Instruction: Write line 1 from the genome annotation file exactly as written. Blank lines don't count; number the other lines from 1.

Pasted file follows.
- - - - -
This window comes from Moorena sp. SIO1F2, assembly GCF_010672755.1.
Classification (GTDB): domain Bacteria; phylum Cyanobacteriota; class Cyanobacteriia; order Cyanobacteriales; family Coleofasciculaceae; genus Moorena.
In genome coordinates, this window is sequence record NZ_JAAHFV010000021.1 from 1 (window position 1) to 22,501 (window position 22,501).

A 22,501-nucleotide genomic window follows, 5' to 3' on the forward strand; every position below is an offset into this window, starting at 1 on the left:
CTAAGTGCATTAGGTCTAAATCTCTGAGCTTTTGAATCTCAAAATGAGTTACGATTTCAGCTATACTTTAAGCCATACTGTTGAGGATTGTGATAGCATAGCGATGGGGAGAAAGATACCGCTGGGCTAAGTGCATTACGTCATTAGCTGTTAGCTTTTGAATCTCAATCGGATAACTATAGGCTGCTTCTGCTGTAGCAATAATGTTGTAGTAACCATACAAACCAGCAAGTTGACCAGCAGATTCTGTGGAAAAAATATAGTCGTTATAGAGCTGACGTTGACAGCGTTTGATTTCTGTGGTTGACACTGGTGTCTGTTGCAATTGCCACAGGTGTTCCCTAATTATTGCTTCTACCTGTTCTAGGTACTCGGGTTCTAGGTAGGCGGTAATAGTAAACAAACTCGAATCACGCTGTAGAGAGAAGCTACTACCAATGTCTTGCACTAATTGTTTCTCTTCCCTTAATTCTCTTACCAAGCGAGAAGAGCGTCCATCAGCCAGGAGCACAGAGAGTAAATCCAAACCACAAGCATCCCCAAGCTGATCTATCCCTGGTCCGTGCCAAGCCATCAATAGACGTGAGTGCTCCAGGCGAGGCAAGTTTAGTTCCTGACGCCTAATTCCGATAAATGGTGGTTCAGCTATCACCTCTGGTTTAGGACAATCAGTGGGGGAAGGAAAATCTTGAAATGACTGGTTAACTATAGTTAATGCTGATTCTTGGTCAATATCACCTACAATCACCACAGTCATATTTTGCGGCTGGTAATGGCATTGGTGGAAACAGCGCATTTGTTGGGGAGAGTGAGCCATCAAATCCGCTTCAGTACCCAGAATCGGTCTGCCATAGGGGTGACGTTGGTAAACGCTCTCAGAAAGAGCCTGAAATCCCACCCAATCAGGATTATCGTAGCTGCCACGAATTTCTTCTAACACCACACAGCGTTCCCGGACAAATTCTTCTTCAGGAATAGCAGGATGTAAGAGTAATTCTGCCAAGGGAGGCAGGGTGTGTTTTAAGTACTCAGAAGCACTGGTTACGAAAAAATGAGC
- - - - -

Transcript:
This window comes from Moorena sp. SIO1F2, assembly GCF_010672755.1.